Guest blog by Dr. Gabrielle Lyon
Do you trust food labels?
Food companies get a lot of flexibility in what they report on a food label. They use information about individual ingredients and then estimate what may be in the final product. Food companies are allowed nearly 20% error in an individual package.
Another important example is protein.
The food label reports grams of protein, but protein is never measured. 🤔
The food companies simply measure grams of nitrogen and multiply the number by 6.25 and call it protein. It’s a lot cheaper and much easier to do the chemical analysis for nitrogen than it is for protein.
So that’s a huge benefit for the food companies, but equally important, food companies that are less ethical can inflate their protein number by putting in non-protein nitrogen to the food.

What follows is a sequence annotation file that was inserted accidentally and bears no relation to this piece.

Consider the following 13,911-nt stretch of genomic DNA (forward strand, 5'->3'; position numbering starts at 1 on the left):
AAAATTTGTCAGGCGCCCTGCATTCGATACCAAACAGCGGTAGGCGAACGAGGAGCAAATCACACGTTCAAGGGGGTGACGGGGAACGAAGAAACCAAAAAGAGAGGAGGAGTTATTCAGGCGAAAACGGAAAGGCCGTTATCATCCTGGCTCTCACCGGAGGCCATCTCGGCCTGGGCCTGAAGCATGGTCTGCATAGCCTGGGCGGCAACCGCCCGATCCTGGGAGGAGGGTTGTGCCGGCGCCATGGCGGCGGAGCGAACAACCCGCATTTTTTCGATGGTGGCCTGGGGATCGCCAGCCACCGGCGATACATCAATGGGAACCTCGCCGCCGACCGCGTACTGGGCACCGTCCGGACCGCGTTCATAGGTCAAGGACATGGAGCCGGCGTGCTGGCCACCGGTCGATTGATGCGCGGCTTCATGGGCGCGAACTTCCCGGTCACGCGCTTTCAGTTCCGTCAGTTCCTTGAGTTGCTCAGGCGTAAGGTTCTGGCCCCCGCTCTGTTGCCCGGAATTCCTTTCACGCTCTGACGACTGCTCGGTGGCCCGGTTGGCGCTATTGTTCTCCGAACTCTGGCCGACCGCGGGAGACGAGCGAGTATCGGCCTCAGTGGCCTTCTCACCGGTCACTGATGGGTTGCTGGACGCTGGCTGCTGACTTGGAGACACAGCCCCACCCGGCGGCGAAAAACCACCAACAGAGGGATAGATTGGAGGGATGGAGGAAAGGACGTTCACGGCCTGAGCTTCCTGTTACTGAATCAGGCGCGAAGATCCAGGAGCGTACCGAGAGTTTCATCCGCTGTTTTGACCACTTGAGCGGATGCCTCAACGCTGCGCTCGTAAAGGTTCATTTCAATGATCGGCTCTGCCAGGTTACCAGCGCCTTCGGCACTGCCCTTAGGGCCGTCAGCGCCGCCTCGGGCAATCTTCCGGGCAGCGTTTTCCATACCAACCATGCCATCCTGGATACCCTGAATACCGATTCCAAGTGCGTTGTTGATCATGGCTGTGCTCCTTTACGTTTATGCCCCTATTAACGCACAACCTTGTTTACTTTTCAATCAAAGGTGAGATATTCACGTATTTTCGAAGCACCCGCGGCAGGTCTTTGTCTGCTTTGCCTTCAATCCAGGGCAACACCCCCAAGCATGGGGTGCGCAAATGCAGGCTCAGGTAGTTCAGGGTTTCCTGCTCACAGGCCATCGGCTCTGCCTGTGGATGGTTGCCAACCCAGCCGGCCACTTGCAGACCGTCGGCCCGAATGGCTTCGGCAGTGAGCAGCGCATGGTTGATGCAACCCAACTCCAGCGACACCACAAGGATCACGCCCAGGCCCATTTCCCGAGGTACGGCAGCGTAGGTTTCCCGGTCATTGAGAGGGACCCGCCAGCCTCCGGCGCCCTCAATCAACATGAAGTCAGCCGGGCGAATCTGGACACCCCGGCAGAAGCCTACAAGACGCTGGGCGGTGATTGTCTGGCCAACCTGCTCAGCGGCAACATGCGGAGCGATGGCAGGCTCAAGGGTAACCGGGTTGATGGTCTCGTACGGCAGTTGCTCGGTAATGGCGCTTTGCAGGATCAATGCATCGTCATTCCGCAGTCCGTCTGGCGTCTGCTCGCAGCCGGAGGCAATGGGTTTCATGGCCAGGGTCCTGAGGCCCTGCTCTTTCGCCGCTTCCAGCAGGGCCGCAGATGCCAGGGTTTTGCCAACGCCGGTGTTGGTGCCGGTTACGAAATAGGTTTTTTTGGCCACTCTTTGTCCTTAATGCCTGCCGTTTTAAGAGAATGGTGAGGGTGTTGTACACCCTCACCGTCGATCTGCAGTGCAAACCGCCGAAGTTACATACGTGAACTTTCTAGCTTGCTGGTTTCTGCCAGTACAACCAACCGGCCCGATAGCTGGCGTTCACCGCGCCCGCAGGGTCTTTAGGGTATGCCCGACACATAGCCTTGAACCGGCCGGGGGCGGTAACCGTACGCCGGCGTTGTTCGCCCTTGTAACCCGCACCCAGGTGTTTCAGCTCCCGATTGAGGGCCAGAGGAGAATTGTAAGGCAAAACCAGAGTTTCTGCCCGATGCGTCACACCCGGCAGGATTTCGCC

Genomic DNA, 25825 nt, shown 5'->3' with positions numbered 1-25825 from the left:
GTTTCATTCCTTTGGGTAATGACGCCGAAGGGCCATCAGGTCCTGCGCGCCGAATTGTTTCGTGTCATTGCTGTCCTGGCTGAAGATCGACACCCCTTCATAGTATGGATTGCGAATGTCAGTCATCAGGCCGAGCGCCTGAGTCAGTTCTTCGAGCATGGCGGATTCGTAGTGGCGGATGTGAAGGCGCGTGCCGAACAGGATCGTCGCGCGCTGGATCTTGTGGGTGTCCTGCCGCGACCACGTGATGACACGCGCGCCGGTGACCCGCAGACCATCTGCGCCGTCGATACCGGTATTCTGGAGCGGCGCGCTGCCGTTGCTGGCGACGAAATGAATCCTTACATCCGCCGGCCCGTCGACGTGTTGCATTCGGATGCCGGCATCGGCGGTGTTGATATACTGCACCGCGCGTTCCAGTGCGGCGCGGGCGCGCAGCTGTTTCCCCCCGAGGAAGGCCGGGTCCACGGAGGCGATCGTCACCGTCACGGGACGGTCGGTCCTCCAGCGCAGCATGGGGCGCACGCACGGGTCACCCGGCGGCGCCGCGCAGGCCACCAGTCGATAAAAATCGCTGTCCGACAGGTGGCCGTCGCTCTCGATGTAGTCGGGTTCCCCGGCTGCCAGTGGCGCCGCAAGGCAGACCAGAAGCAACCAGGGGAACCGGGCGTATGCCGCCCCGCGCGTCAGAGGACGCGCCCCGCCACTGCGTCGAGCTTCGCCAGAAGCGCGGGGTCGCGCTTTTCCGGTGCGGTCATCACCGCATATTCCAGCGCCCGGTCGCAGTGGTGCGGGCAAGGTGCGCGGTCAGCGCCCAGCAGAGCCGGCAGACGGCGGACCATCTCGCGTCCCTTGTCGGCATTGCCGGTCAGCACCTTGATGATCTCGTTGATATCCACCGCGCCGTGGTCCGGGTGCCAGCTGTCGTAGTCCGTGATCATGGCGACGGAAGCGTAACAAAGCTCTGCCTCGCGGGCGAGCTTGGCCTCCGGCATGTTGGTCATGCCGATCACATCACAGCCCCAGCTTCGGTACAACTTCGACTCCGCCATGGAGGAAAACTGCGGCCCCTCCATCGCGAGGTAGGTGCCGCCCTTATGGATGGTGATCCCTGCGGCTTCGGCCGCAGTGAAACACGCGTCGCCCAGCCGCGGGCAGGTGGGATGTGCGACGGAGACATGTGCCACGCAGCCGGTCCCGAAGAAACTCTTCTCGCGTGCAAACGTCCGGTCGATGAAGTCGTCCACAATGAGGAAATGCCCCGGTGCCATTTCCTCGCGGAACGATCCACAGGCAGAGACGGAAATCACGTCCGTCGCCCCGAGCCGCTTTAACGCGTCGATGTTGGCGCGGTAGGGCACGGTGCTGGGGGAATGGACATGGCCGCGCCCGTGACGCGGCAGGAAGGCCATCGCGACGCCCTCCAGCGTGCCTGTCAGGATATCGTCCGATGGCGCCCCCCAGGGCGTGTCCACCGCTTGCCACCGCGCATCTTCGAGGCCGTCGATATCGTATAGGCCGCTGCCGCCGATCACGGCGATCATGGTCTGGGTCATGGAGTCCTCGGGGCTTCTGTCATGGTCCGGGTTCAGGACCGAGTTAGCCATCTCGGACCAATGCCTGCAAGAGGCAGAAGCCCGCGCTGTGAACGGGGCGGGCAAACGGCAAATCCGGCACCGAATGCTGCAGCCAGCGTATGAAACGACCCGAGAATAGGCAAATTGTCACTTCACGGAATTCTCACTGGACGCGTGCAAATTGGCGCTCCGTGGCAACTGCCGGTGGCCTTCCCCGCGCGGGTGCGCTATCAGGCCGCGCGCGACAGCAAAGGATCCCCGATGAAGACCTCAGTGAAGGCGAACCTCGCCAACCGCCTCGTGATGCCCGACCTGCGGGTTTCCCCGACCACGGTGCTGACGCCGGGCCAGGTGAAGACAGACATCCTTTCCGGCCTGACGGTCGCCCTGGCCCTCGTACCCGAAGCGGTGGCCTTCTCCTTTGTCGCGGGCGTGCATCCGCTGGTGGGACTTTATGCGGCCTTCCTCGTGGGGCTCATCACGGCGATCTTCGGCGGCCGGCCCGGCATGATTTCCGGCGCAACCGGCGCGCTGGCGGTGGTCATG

A classic example was the Chinese were found to be guilty of putting in melamine into infant formulas to inflate the protein content. Melamine is a plastic-like material that contains nitrogen. Nitrogen containing compounds like melamine or urea are still allowed in processes foods and show up on the label as protein.
Food companies can manipulate the label to improve marketing.